Japan has always fascinated me in ways that not even another Asian city could. Barring Australia and New Zealand, it’s about the farthest I can be away from home, and its culture and visual appearance have always been kind of otherworldly to me. Back in 2010, when I was in Shanghai visiting the World Expo, I was ever so slightly annoyed when I found out that the Land of the Rising Sun is actually only a short hop away. So this time, in early 2017, I decided to give its capital the 3 day treatment!
I arrived in Tokyo Station at first light on a rather chilly January morning, greeted by the occasional snow flurry. On the western Marunouchi side, the station, which also contains a hotel, looks like a beautiful brick building, and appears strangely out of place amidst the glass and concrete of its high-rising neighbours. This is Chiyoda, the least populous of Tokyo’s wards, and for the most part it is filled with large office buildings, wide roads or boulevards, upscale shopping opportunities, and the Imperial Palace. Parts of the grounds surrounding the Palace are open to the public, and having a stroll in serene Kokyogaien with Tokyo as a backdrop is definitely worth it. Just across the street is Hibiya Park, a little oasis filled with trees, shrubs, tennis courts, roads and tracks to wander around, and catch a breath before heading off to rockier waters.
Those rougher seas could be Akihabara, Tokyo’s ground zero for everything that is electronics, anime and manga. The dense crowd is quite eclectic, ranging from geeky nerds, to nerdy geeks, to cosplay adepts and just plain normal people. And me. Actual shopping there is a bit of an experience — large and small shops alike are crowded, noisy and all the signs and ads can easily lead to information overload and a desire to go and get a bite.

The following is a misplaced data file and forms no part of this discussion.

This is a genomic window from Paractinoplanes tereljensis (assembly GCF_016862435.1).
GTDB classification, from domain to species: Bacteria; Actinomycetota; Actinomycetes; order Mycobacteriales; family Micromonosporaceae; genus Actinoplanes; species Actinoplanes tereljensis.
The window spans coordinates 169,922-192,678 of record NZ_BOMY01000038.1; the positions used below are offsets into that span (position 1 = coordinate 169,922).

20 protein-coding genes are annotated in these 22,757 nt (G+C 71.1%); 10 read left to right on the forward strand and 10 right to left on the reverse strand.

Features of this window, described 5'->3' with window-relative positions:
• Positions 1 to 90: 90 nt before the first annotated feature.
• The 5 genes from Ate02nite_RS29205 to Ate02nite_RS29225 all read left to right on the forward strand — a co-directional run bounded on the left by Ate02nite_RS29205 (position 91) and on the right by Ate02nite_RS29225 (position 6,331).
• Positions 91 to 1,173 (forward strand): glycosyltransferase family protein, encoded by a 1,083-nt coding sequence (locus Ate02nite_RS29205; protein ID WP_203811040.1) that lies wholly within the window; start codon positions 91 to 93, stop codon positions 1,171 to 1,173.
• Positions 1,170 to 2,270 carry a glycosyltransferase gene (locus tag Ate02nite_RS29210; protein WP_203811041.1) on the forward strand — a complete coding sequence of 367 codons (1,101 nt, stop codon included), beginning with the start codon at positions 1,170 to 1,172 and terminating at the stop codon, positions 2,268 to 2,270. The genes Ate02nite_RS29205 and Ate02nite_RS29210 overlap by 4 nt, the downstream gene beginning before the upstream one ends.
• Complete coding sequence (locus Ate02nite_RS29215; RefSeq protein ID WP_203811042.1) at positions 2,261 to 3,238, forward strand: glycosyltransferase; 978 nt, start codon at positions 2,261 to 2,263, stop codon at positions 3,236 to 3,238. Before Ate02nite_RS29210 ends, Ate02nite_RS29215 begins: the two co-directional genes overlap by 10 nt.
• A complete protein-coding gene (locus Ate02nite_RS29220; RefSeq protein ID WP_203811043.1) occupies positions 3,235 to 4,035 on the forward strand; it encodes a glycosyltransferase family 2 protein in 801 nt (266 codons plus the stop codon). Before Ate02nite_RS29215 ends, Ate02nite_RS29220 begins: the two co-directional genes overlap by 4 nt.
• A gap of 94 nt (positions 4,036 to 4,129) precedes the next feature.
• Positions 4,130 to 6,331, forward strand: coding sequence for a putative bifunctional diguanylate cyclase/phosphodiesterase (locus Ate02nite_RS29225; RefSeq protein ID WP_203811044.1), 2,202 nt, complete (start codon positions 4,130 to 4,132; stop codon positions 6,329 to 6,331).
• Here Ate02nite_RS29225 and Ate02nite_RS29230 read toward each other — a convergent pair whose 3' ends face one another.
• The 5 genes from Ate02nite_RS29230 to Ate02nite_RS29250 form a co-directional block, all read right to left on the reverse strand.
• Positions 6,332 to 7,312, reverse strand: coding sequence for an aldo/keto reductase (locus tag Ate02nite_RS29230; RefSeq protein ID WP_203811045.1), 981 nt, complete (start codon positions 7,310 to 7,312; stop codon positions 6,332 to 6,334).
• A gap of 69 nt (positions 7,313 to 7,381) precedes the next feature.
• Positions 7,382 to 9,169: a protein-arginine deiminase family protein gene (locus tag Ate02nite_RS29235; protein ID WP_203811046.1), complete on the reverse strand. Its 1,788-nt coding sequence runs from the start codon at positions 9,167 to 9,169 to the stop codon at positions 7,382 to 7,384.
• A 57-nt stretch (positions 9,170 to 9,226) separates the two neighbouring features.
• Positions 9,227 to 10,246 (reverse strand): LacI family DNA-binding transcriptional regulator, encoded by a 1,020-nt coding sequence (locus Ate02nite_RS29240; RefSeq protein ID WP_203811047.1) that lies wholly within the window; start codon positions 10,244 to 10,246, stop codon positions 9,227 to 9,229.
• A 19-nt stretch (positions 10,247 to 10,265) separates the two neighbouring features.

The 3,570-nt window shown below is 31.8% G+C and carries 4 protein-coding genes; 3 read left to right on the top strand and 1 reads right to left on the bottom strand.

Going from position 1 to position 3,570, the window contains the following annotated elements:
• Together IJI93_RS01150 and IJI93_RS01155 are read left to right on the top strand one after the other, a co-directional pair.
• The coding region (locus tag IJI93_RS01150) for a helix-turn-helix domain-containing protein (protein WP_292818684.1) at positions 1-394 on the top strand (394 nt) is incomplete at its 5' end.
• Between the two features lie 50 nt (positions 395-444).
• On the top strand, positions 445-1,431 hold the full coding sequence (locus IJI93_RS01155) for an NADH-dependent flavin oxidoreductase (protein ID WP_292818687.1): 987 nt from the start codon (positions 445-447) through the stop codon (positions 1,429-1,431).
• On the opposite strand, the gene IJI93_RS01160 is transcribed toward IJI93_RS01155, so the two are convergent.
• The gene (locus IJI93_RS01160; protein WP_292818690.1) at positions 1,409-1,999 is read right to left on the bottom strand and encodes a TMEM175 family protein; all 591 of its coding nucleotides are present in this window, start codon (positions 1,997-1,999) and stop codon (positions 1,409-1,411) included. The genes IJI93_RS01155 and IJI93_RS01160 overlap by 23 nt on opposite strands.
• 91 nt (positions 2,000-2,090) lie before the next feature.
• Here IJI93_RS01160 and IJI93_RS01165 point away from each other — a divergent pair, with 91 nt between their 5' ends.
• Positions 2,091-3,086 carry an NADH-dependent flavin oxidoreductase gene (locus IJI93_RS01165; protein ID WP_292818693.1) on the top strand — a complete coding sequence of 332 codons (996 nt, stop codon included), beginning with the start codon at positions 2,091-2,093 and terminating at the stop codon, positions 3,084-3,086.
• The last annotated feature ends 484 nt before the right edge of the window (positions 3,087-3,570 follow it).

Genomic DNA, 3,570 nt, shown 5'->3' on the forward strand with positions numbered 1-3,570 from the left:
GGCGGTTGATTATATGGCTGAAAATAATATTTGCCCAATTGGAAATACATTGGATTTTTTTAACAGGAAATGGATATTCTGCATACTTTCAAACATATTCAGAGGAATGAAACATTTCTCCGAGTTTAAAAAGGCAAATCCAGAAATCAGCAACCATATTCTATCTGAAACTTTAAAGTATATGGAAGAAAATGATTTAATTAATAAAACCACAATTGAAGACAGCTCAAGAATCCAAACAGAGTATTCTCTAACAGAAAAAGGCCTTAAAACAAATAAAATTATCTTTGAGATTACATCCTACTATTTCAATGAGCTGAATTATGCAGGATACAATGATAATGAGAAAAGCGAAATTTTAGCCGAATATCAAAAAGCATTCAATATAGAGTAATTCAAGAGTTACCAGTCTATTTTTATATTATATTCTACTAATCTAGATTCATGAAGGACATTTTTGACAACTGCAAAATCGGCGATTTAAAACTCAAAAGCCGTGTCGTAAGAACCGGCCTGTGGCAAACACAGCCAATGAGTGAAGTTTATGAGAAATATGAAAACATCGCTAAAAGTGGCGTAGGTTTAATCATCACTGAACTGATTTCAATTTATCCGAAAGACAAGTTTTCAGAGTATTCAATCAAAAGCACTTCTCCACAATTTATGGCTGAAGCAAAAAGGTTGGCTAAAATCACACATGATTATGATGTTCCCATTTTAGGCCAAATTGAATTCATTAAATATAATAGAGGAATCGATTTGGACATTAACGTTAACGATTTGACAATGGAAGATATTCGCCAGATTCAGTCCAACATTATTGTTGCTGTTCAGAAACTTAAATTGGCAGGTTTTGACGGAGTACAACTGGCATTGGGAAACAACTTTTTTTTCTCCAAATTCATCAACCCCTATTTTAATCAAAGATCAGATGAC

Finding something to eat in a huge city like this is not all that hard, and one of the things to try are ramen noodles. Obviously there are oodles of places to find your fix, but particularly noteworthy is Ippudo on the basement floor of Marunouchi Brick Square — a bowl of goodness for less than 1000 JPY.
East of Tokyo Station (Yaesu Exit) lies Chuo, Tokyo’s commercial heartland and probably best known for being the ward in which you’ll find Ginza. There are two ways to experience Ginza. One is to go there on a beautiful sunny morning, about an hour before the shops start to open, and observe the rising energy as more and more people start to flow in. The second one, obviously, is to go there and shop till you drop. My everlasting memory of Ginza however is the hour that I lost trying to find Sukiyabashi Jiro. 😉
North of Ginza, in the slightly less neon-filled district of Nihonbashi, there is more of the same, but somehow it feels cosier and newer. It is also where we find Takashimaya, a widely popular department store in Japan and other parts of Asia, and its amazing food area on the basement floor. One can debate about whether you should buy sushi in a department store (I say nay), but the chocolate, pastries, bento boxes and fresh fruits are to die for.
About twice the size of Chiyoda or Chuo, Minato is also more diverse — apart from it being dotted with embassies, it is also home to Roppongi, and Tokyo Tower (in the Shibakoen district).
Roppongi Hills is the dominating development project in its namesake district, and is comprised of housing, shops, restaurants, parks and the likes. The architecture, both on the inside and outside, is wildly interesting, but much harder to navigate than a maze. Only a short walk away, and technically not in Roppongi but in the Azabu-Juban district, we find Gen Yamamoto, one of Tokyo’s most lauded cocktails bars. The neighbourhood feels strangely relaxed and has a small town kind of feel about it — it is partly residential, has local shops, some of the streets are narrow and even paved, and everything seems to move a tad bit slower than the rest of Tokyo.